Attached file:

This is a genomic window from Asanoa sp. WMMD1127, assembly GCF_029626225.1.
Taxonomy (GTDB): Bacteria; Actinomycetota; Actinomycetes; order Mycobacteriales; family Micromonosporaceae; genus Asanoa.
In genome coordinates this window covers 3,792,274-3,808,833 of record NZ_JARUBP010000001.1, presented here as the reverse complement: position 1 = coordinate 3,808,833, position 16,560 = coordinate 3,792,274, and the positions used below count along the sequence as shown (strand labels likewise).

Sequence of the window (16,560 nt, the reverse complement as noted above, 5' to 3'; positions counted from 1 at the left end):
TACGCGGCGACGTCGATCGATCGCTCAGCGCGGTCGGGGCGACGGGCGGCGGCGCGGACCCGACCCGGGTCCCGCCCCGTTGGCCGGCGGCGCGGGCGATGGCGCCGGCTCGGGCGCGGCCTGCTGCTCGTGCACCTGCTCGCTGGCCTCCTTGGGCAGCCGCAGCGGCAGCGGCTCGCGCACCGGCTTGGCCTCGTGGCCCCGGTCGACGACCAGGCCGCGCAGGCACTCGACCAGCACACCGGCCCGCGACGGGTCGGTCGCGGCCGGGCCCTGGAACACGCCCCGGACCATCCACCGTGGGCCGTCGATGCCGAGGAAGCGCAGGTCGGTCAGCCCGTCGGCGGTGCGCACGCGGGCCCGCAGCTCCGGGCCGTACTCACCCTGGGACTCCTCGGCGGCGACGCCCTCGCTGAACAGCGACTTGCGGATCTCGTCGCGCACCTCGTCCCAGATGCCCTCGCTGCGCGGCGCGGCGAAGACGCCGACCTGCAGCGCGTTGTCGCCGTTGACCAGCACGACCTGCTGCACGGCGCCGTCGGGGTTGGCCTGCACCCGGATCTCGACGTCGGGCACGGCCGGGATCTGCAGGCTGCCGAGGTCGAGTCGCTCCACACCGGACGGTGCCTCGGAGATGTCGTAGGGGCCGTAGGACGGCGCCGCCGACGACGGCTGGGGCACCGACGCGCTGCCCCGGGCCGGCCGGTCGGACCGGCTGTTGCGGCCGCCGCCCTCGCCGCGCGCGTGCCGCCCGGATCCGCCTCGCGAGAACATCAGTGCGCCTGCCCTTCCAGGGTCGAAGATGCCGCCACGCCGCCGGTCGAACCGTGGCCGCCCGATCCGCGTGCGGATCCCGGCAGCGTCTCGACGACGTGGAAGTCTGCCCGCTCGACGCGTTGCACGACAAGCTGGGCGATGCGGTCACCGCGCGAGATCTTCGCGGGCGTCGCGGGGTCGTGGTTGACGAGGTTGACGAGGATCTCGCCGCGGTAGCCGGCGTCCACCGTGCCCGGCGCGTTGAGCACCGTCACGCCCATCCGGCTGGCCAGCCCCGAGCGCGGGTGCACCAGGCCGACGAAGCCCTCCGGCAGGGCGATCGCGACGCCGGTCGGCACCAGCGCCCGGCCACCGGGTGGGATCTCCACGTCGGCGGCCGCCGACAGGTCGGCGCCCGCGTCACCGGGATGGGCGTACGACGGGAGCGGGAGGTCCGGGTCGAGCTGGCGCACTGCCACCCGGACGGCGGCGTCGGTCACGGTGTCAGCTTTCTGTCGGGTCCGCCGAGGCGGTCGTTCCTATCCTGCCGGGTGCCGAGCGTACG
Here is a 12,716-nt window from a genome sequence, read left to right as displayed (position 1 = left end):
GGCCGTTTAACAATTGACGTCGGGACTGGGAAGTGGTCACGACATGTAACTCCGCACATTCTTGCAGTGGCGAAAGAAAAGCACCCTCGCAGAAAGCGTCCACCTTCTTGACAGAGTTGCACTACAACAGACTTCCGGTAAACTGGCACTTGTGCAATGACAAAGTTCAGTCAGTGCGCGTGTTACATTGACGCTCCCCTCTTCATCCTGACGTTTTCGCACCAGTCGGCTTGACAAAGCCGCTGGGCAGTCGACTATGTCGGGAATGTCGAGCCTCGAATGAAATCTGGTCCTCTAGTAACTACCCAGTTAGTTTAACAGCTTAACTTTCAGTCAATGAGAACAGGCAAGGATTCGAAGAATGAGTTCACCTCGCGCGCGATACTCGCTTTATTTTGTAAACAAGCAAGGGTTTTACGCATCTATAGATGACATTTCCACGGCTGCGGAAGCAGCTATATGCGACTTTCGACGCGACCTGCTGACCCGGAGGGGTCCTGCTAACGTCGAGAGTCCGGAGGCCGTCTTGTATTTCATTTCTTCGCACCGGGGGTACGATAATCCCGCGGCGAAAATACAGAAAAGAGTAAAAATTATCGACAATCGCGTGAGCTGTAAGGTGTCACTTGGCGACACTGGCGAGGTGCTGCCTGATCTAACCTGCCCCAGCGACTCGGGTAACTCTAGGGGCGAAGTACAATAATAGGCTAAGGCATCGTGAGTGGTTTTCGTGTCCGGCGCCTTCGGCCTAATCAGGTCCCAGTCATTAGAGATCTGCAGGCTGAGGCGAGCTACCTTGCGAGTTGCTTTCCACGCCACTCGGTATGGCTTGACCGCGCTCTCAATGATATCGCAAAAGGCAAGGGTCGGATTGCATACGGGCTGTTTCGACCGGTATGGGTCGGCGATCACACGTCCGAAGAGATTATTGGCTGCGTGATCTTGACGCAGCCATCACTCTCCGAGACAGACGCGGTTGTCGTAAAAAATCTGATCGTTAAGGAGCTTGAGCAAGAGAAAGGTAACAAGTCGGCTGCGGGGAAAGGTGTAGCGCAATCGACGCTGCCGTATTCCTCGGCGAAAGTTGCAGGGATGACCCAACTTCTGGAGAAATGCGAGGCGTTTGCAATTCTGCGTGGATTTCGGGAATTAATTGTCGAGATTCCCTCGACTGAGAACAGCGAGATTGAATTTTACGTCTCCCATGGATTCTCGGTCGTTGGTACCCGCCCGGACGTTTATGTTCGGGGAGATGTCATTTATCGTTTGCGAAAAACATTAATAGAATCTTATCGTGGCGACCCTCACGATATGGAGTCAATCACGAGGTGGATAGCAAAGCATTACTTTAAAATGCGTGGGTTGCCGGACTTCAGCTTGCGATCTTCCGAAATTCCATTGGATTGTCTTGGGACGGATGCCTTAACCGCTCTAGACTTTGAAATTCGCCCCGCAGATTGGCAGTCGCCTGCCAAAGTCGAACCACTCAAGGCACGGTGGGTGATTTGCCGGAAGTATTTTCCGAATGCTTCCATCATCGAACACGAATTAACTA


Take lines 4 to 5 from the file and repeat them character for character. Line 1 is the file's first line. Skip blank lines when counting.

Sequence of the window (16,560 nt, the reverse complement as noted above, 5' to 3'; positions counted from 1 at the left end):
TACGCGGCGACGTCGATCGATCGCTCAGCGCGGTCGGGGCGACGGGCGGCGGCGCGGACCCGACCCGGGTCCCGCCCCGTTGGCCGGCGGCGCGGGCGATGGCGCCGGCTCGGGCGCGGCCTGCTGCTCGTGCACCTGCTCGCTGGCCTCCTTGGGCAGCCGCAGCGGCAGCGGCTCGCGCACCGGCTTGGCCTCGTGGCCCCGGTCGACGACCAGGCCGCGCAGGCACTCGACCAGCACACCGGCCCGCGACGGGTCGGTCGCGGCCGGGCCCTGGAACACGCCCCGGACCATCCACCGTGGGCCGTCGATGCCGAGGAAGCGCAGGTCGGTCAGCCCGTCGGCGGTGCGCACGCGGGCCCGCAGCTCCGGGCCGTACTCACCCTGGGACTCCTCGGCGGCGACGCCCTCGCTGAACAGCGACTTGCGGATCTCGTCGCGCACCTCGTCCCAGATGCCCTCGCTGCGCGGCGCGGCGAAGACGCCGACCTGCAGCGCGTTGTCGCCGTTGACCAGCACGACCTGCTGCACGGCGCCGTCGGGGTTGGCCTGCACCCGGATCTCGACGTCGGGCACGGCCGGGATCTGCAGGCTGCCGAGGTCGAGTCGCTCCACACCGGACGGTGCCTCGGAGATGTCGTAGGGGCCGTAGGACGGCGCCGCCGACGACGGCTGGGGCACCGACGCGCTGCCCCGGGCCGGCCGGTCGGACCGGCTGTTGCGGCCGCCGCCCTCGCCGCGCGCGTGCCGCCCGGATCCGCCTCGCGAGAACATCAGTGCGCCTGCCCTTCCAGGGTCGAAGATGCCGCCACGCCGCCGGTCGAACCGTGGCCGCCCGATCCGCGTGCGGATCCCGGCAGCGTCTCGACGACGTGGAAGTCTGCCCGCTCGACGCGTTGCACGACAAGCTGGGCGATGCGGTCACCGCGCGAGATCTTCGCGGGCGTCGCGGGGTCGTGGTTGACGAGGTTGACGAGGATCTCGCCGCGGTAGCCGGCGTCCACCGTGCCCGGCGCGTTGAGCACCGTCACGCCCATCCGGCTGGCCAGCCCCGAGCGCGGGTGCACCAGGCCGACGAAGCCCTCCGGCAGGGCGATCGCGACGCCGGTCGGCACCAGCGCCCGGCCACCGGGTGGGATCTCCACGTCGGCGGCCGCCGACAGGTCGGCGCCCGCGTCACCGGGATGGGCGTACGACGGGAGCGGGAGGTCCGGGTCGAGCTGGCGCACTGCCACCCGGACGGCGGCGTCGGTCACGGTGTCAGCTTTCTGTCGGGTCCGCCGAGGCGGTCGTTCCTATCCTGCCGGGTGCCGAGCGTACG